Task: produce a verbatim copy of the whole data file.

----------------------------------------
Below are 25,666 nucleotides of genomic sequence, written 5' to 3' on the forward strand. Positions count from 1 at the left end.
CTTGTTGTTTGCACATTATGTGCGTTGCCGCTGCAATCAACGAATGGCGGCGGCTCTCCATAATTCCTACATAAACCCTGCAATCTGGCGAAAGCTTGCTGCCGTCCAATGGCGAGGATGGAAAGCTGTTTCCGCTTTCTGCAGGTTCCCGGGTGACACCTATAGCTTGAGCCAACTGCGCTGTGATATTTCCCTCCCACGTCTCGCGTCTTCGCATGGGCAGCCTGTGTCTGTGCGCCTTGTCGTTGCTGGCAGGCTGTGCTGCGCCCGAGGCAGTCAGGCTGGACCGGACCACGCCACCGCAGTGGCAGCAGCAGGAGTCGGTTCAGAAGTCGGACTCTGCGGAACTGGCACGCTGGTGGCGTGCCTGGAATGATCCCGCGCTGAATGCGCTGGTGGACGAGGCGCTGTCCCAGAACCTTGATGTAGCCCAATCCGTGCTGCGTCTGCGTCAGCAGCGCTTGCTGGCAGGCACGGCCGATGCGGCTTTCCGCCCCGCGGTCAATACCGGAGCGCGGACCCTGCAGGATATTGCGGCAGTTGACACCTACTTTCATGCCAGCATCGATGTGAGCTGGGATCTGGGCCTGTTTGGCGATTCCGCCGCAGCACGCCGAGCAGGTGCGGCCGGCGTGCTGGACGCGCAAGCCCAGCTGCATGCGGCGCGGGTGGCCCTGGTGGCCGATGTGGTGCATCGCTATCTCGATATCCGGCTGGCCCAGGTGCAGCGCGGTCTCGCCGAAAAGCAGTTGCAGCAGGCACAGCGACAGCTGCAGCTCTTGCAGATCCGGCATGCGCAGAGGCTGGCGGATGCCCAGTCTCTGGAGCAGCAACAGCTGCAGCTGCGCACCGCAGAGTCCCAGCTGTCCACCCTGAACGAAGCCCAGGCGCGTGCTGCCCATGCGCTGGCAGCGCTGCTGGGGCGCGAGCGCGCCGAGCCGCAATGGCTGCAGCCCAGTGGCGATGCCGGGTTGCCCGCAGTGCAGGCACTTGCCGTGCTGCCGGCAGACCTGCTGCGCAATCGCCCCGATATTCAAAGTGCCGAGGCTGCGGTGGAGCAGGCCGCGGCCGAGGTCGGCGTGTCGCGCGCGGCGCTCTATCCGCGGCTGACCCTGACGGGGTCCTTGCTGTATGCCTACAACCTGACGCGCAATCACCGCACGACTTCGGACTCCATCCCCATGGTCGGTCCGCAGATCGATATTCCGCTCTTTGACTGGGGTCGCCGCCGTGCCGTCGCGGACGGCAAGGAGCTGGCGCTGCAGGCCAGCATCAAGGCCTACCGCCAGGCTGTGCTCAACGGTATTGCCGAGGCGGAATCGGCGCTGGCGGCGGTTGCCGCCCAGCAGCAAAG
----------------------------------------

Below are 25,666 nucleotides of genomic sequence, written 5' to 3' on the forward strand. Positions count from 1 at the left end.
CTTGTTGTTTGCACATTATGTGCGTTGCCGCTGCAATCAACGAATGGCGGCGGCTCTCCATAATTCCTACATAAACCCTGCAATCTGGCGAAAGCTTGCTGCCGTCCAATGGCGAGGATGGAAAGCTGTTTCCGCTTTCTGCAGGTTCCCGGGTGACACCTATAGCTTGAGCCAACTGCGCTGTGATATTTCCCTCCCACGTCTCGCGTCTTCGCATGGGCAGCCTGTGTCTGTGCGCCTTGTCGTTGCTGGCAGGCTGTGCTGCGCCCGAGGCAGTCAGGCTGGACCGGACCACGCCACCGCAGTGGCAGCAGCAGGAGTCGGTTCAGAAGTCGGACTCTGCGGAACTGGCACGCTGGTGGCGTGCCTGGAATGATCCCGCGCTGAATGCGCTGGTGGACGAGGCGCTGTCCCAGAACCTTGATGTAGCCCAATCCGTGCTGCGTCTGCGTCAGCAGCGCTTGCTGGCAGGCACGGCCGATGCGGCTTTCCGCCCCGCGGTCAATACCGGAGCGCGGACCCTGCAGGATATTGCGGCAGTTGACACCTACTTTCATGCCAGCATCGATGTGAGCTGGGATCTGGGCCTGTTTGGCGATTCCGCCGCAGCACGCCGAGCAGGTGCGGCCGGCGTGCTGGACGCGCAAGCCCAGCTGCATGCGGCGCGGGTGGCCCTGGTGGCCGATGTGGTGCATCGCTATCTCGATATCCGGCTGGCCCAGGTGCAGCGCGGTCTCGCCGAAAAGCAGTTGCAGCAGGCACAGCGACAGCTGCAGCTCTTGCAGATCCGGCATGCGCAGAGGCTGGCGGATGCCCAGTCTCTGGAGCAGCAACAGCTGCAGCTGCGCACCGCAGAGTCCCAGCTGTCCACCCTGAACGAAGCCCAGGCGCGTGCTGCCCATGCGCTGGCAGCGCTGCTGGGGCGCGAGCGCGCCGAGCCGCAATGGCTGCAGCCCAGTGGCGATGCCGGGTTGCCCGCAGTGCAGGCACTTGCCGTGCTGCCGGCAGACCTGCTGCGCAATCGCCCCGATATTCAAAGTGCCGAGGCTGCGGTGGAGCAGGCCGCGGCCGAGGTCGGCGTGTCGCGCGCGGCGCTCTATCCGCGGCTGACCCTGACGGGGTCCTTGCTGTATGCCTACAACCTGACGCGCAATCACCGCACGACTTCGGACTCCATCCCCATGGTCGGTCCGCAGATCGATATTCCGCTCTTTGACTGGGGTCGCCGCCGTGCCGTCGCGGACGGCAAGGAGCTGGCGCTGCAGGCCAGCATCAAGGCCTACCGCCAGGCTGTGCTCAACGGTATTGCCGAGGCGGAATCGGCGCTGGCGGCGGTTGCCGCCCAGCAGCAAAG